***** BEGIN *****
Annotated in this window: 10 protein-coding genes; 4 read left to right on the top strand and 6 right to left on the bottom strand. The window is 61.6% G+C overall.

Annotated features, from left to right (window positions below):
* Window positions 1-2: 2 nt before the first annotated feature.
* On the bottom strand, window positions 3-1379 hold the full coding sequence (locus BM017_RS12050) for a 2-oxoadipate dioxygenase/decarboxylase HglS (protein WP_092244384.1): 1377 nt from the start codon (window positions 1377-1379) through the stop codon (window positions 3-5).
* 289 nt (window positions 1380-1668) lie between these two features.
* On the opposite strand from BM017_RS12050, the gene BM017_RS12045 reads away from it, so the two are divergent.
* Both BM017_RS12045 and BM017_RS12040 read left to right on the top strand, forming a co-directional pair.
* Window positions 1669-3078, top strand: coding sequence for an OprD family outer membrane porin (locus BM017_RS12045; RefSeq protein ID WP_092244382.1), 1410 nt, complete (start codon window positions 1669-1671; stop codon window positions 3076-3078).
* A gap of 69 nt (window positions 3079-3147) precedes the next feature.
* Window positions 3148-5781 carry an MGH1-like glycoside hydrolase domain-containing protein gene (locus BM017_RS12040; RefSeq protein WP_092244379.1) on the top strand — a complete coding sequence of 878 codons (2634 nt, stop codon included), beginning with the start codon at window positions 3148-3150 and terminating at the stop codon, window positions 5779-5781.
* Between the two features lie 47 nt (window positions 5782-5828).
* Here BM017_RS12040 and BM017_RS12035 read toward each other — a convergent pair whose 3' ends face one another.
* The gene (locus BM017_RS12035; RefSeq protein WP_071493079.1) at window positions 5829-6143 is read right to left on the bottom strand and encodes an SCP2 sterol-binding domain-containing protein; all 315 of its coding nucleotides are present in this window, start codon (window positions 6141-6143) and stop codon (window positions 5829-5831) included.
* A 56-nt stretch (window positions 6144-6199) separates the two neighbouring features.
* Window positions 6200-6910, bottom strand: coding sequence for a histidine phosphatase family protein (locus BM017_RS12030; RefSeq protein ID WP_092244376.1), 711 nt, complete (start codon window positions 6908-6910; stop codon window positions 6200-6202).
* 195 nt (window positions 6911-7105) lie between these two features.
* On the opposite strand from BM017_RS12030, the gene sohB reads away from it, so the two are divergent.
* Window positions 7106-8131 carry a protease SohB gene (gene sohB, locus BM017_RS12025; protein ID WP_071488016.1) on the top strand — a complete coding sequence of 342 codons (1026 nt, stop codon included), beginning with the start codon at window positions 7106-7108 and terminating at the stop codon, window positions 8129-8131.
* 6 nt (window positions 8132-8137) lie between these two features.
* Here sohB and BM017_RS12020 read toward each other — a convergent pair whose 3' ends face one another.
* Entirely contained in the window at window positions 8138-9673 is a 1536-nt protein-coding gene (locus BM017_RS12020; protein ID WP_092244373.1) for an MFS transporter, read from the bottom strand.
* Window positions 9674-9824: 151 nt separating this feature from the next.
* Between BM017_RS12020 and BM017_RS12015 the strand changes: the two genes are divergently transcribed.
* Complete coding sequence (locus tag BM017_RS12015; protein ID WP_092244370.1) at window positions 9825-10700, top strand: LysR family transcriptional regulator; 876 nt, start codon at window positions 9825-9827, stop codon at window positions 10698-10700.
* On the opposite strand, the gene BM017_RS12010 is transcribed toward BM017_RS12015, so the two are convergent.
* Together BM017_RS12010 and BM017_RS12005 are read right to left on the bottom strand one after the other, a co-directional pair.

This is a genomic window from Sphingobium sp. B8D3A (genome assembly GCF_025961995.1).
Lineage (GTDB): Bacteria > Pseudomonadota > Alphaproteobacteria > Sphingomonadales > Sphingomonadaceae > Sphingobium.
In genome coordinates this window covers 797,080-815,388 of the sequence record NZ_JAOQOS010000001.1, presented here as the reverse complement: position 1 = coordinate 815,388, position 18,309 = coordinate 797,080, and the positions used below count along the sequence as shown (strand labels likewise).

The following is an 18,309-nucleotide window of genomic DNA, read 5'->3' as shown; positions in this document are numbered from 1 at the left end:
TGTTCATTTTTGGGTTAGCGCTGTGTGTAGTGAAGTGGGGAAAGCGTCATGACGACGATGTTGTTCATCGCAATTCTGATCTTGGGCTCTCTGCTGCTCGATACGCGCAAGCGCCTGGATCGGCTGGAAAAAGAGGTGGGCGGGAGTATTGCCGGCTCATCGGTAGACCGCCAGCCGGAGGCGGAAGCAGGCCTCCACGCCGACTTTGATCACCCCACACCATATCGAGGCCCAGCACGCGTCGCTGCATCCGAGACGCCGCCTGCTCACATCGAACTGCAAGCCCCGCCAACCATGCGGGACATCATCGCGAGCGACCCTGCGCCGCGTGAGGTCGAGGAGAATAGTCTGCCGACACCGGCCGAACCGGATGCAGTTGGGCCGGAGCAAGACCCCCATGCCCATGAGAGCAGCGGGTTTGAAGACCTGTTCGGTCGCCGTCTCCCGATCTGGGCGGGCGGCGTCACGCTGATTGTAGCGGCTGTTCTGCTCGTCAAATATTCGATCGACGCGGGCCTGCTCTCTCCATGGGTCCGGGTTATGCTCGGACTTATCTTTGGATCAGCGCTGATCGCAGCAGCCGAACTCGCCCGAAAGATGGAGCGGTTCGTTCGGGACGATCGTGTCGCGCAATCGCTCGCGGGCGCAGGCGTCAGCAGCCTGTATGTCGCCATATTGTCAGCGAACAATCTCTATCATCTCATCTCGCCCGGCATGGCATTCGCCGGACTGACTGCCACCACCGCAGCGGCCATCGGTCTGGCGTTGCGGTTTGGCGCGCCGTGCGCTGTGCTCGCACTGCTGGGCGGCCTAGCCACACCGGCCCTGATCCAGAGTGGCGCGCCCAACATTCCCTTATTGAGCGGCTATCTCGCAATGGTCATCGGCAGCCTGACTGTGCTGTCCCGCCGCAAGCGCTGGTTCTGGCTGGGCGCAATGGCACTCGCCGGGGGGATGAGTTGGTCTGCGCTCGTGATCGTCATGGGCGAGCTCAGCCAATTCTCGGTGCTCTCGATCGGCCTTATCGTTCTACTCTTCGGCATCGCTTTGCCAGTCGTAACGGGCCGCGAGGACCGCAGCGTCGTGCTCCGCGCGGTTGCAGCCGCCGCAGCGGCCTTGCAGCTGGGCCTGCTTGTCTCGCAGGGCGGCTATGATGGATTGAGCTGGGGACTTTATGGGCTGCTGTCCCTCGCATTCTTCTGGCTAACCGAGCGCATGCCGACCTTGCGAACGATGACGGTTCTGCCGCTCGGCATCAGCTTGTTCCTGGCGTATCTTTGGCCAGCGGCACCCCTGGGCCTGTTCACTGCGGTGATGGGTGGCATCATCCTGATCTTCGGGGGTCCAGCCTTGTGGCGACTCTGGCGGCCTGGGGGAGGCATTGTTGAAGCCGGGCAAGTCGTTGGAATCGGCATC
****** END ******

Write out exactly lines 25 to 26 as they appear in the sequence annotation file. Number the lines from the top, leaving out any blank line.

* On the opposite strand, the gene BM017_RS12010 is transcribed toward BM017_RS12015, so the two are convergent.
* Together BM017_RS12010 and BM017_RS12005 are read right to left on the bottom strand one after the other, a co-directional pair.